This information was developed by the Publications Committee of the American Society for Gastrointestinal Endoscopy (ASGE). For more information about ASGE, visit www.asge.org.
This information is intended only to provide general guidance. It does not provide definitive medical advice. It is important that you consult your doctor about your specific condition.
Understanding Bowel Preparation Before Colonoscopy
It is extremely important that your colon be thoroughly cleaned before your colonoscopy. This will let the doctor see any abnormalities, such as colon polyps, during the procedure. Polyps are small growths in the colon that could later turn into cancer. Cleansing the colon before a colonoscopy is called bowel preparation, or "prep." It involves taking medication that causes diarrhea, emptying the colon. The medication is taken by mouth, and comes in liquid or tablet form. You will also need to change what you eat during the day or two before the colonoscopy.
Most bowel preparations involve drinking some prep liquid at two different times. The best way to cleanse the colon is with a “split-dose” bowel preparation. This involves drinking the first portion of the liquid preparation the evening prior to the colonoscopy, and then drinking the second part of the liquid preparation on the day of the colonoscopy. If your colonoscopy is scheduled to start in the morning, you must wake up early in the morning on the day of the colonoscopy to drink the second part of the prep. This can be an inconvenience for some people, but it gives your doctor the best chance of finding polyps or cancers in your colon. Taking both portions of the bowel preparation the evening prior to the colonoscopy, instead of taking the second portion of the prep on the morning of your colonoscopy, is an alternative option for cleansing the bowel. However, studies have shown that taking at least half of the prep solution on the same day as the colonoscopy provides the best bowel cleansing, which improves your doctors ability to find polyps and cancers in your colon. You should not drink any liquids (not even prep solution) within 2-3 hours of your colonoscopy. It is important that you understand the prep instructions given to you by your doctor, which will provide instructions on when you should drink your bowel prep.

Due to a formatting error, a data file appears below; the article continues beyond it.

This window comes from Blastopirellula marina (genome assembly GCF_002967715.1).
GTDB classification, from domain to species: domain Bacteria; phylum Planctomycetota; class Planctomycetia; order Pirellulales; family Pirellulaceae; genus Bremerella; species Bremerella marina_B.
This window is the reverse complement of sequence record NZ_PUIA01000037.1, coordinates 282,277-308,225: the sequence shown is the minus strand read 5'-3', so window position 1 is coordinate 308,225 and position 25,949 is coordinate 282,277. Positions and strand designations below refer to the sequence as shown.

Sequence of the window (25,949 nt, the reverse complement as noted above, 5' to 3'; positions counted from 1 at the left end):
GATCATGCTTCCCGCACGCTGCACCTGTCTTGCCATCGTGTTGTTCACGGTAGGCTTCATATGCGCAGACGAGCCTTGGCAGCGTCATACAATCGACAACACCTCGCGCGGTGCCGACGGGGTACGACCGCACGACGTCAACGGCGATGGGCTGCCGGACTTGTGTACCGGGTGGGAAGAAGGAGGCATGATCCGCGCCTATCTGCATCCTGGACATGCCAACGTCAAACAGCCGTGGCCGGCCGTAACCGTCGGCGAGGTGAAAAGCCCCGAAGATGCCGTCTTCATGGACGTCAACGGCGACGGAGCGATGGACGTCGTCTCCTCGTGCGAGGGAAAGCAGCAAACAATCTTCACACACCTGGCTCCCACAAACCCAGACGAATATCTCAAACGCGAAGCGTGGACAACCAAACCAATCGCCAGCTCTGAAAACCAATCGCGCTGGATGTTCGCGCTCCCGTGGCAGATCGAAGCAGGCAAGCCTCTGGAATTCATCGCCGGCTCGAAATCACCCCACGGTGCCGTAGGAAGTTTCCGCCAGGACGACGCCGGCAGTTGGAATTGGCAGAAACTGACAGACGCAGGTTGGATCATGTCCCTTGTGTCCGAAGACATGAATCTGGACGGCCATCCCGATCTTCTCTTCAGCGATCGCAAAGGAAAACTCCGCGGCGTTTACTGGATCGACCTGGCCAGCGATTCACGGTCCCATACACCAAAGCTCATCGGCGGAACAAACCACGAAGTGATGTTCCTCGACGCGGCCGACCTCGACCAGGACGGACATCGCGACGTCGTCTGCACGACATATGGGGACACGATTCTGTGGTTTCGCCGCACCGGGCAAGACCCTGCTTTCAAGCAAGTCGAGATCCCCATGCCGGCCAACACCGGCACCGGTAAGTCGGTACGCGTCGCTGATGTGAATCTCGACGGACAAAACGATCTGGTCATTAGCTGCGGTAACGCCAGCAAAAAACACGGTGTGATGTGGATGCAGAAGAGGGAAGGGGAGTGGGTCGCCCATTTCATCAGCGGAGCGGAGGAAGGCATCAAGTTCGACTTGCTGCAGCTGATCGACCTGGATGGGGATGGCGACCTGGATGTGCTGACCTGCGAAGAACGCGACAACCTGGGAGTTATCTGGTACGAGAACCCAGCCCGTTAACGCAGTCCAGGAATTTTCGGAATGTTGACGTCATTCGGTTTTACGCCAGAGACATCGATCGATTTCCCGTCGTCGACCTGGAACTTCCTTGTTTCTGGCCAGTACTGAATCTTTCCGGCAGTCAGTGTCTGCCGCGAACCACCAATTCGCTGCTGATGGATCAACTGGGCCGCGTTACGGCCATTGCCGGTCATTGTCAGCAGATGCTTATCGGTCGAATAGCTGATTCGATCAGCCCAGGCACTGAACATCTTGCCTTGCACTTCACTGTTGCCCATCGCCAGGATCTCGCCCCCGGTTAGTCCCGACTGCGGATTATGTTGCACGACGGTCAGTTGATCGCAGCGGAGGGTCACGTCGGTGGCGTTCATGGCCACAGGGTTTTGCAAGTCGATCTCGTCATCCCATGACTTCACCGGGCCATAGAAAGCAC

What bowel preparations steps are involved before the colonoscopy?
Your doctor will prescribe the type of bowel prep that is best for you. You will receive specific instructions. In general, here is what you can expect:
- Your doctor will tell you to change your diet at least one day before your colonoscopy. Usually you will need to limit your diet to clear broth, tea, gelatin desserts, ginger ale, sherbet, and clear fruit juices (the ones you can see through), such as apple juice.
- You need to avoid gelatin desserts and liquids that are red or purple.
- It is important to avoid dehydration during bowel prep. Drink more fluids than you usually do.
- Your doctor will tell you exactly when to stop eating and drinking before your colonoscopy.
- Follow carefully all the steps your doctor prescribes.